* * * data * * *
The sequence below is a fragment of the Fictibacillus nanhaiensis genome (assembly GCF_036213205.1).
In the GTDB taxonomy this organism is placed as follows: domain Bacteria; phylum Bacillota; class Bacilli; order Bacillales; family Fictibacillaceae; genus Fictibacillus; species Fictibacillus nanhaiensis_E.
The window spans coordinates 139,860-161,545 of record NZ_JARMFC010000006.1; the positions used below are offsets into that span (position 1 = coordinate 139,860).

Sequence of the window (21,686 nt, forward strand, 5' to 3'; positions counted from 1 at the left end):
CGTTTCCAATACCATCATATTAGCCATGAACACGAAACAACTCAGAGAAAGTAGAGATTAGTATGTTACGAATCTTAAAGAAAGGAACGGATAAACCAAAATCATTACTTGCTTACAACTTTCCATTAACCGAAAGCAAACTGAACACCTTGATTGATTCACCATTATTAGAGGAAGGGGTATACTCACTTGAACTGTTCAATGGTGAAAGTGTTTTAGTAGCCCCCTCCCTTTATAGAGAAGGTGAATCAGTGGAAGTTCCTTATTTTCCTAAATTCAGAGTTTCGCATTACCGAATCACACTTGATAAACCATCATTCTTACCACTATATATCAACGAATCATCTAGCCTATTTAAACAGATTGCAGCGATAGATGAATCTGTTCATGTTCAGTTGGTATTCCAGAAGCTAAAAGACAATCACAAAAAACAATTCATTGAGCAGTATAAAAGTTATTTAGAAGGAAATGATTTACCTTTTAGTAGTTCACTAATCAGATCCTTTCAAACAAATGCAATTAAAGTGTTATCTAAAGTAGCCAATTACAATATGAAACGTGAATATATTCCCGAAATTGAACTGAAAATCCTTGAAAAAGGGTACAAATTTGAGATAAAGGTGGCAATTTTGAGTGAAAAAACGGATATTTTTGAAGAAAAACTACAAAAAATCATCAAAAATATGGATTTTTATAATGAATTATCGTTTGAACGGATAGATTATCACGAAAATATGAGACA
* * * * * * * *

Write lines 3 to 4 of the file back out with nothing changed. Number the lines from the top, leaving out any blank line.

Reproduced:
The window spans coordinates 139,860-161,545 of record NZ_JARMFC010000006.1; the positions used below are offsets into that span (position 1 = coordinate 139,860).

Sequence of the window (21,686 nt, forward strand, 5' to 3'; positions counted from 1 at the left end):